Parents of children with special needs must always work harder than most parents even for the simplest things. A road trip, which is fun for most families, is a nightmare to many special needs families. How can a special needs family enjoy a road trip without meltdowns and upsets for all passengers? A successful road trip begins long before the departure day. Plan, prepare, and pack carefully so that all chances for a pleasant day or a longer road trip with kids are on your side. Road trips with kids can be a wonderful experience and you do not need a limousine.
However, to be realistic, sometimes no amount of planning can make everything go smoothly. Parents should mentally prepare themselves and their children that IF a hitch in their plans prevents the trip, shortens it, or makes it almost a fiasco, there is always a next time. Everyone must feel that they did their up-most to make it work and that it is NO ONE’S fault. You are a family and family members forgive, forget and forge ahead.
An alternative to family outings that works well for some families is to take trips separately. Have the child with special needs go alone with a parent or both parents while the others are cared for at home. Then on a separate occasion, perhaps when grandma babysits the child with different needs and interests, the others have their turn.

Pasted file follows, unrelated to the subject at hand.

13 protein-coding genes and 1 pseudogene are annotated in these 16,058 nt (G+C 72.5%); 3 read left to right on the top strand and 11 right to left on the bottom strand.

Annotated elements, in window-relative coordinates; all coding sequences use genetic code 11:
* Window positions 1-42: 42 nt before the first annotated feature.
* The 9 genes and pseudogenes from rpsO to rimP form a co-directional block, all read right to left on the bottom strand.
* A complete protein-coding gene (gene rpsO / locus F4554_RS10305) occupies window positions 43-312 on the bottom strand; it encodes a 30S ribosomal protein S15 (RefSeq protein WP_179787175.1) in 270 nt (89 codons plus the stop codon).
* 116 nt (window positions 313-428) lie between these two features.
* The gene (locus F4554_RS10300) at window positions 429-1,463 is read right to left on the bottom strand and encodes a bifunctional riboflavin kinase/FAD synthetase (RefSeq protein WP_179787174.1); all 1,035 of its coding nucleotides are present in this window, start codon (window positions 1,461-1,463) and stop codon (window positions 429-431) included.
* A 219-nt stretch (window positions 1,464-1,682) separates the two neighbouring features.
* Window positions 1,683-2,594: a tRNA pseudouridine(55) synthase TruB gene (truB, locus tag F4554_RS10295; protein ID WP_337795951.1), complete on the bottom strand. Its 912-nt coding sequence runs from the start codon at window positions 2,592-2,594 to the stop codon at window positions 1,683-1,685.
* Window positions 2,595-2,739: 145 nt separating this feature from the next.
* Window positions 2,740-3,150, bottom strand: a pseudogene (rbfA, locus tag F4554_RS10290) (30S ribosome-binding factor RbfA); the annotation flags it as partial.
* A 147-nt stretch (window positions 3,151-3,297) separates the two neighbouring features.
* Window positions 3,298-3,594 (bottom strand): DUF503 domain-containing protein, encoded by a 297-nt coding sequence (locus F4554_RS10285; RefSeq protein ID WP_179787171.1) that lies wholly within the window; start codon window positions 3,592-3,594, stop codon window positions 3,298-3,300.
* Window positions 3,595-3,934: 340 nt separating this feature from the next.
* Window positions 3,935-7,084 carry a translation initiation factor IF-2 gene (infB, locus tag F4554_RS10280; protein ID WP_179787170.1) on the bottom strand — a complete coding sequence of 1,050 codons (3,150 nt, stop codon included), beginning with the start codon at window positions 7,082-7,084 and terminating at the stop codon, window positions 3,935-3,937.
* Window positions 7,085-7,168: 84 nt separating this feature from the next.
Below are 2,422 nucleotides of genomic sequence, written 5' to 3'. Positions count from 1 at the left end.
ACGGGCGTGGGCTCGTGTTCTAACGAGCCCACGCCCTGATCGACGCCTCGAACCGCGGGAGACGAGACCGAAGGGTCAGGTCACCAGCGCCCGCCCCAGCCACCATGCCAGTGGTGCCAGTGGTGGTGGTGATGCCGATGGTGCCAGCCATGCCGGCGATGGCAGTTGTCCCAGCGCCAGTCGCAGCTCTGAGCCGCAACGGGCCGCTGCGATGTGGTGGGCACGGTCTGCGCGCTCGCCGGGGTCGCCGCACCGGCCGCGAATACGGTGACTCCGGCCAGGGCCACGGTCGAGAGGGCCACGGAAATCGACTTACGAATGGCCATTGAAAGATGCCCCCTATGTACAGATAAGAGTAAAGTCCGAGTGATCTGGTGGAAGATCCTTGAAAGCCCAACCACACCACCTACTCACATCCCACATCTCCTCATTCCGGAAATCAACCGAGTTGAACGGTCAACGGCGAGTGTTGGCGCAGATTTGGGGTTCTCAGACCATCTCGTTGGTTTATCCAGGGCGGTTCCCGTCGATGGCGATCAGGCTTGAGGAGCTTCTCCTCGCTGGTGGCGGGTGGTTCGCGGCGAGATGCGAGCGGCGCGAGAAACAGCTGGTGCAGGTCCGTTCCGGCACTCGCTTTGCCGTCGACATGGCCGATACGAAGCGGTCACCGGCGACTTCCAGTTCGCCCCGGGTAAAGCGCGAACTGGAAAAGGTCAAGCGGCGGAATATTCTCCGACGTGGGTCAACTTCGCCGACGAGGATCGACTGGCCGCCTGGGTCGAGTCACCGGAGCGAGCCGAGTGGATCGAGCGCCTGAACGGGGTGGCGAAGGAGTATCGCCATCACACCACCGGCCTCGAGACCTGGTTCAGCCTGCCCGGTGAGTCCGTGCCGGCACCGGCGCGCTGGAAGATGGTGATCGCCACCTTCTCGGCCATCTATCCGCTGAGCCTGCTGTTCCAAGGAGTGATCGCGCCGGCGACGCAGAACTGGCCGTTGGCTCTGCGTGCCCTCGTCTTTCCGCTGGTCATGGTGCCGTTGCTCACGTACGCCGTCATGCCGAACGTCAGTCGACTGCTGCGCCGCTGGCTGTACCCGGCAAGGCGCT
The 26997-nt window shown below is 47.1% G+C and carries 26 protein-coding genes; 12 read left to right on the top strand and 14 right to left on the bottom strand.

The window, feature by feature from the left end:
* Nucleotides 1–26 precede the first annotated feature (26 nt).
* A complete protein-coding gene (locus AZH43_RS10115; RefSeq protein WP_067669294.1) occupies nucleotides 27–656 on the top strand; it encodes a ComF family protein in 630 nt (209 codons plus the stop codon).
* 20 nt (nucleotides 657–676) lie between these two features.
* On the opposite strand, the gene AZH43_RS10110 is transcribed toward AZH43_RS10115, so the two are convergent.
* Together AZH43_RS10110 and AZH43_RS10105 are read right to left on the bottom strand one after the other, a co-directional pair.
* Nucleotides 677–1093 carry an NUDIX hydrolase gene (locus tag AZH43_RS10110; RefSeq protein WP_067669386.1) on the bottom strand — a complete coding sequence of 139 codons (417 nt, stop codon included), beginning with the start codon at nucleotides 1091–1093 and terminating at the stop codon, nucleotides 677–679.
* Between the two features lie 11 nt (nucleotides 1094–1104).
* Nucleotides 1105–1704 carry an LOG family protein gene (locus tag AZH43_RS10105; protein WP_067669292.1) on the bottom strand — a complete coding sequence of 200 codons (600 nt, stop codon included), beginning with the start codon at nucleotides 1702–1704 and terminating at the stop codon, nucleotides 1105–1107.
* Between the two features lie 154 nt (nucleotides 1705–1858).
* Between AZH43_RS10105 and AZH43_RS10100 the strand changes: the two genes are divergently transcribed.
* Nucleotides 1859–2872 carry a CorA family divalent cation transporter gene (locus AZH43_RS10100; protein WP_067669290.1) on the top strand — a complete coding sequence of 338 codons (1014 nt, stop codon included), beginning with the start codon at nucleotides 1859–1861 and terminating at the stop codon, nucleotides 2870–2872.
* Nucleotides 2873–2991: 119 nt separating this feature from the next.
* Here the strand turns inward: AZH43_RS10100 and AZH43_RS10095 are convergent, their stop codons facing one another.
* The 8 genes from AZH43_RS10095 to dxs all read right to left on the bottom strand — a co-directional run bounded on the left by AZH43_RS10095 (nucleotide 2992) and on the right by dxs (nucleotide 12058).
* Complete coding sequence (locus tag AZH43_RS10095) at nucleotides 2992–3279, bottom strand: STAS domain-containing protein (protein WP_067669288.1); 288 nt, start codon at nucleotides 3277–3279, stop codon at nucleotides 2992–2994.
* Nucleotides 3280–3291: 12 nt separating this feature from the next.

Planning Road Trips with Kids
You will be surprised how successfully your family can play tourist just a few hours’ drive from your home. It is a good idea to try a day trip before attempting a long road trip. Planning is KEY but it needs to be done months ahead of time.
- Gather information, web site addresses, maps, schedules, and order the free handouts most areas have about visiting their sites.
- Check the hours of operation of places you want to visit.
- Find out the price breaks, family days, and special perks at the family attractions you will visit.
- Read up on Geo-caching in your area. Or check their site here. Geo-caching is a great, free family adventure.
- Decide where most of your stops will be and check to make sure you know the addresses to quickly find them.
- Decide where meals will be eaten. If you will be picnicking, know where picnic sites are located.
- Know the location of kid friendly restaurants along your route… for plan B in case of rain.
- Use Social Stories to prepare your children with a change in routine and to know what to expect during the trip. New life skills as well as speech and language skills can be developed during such a trip.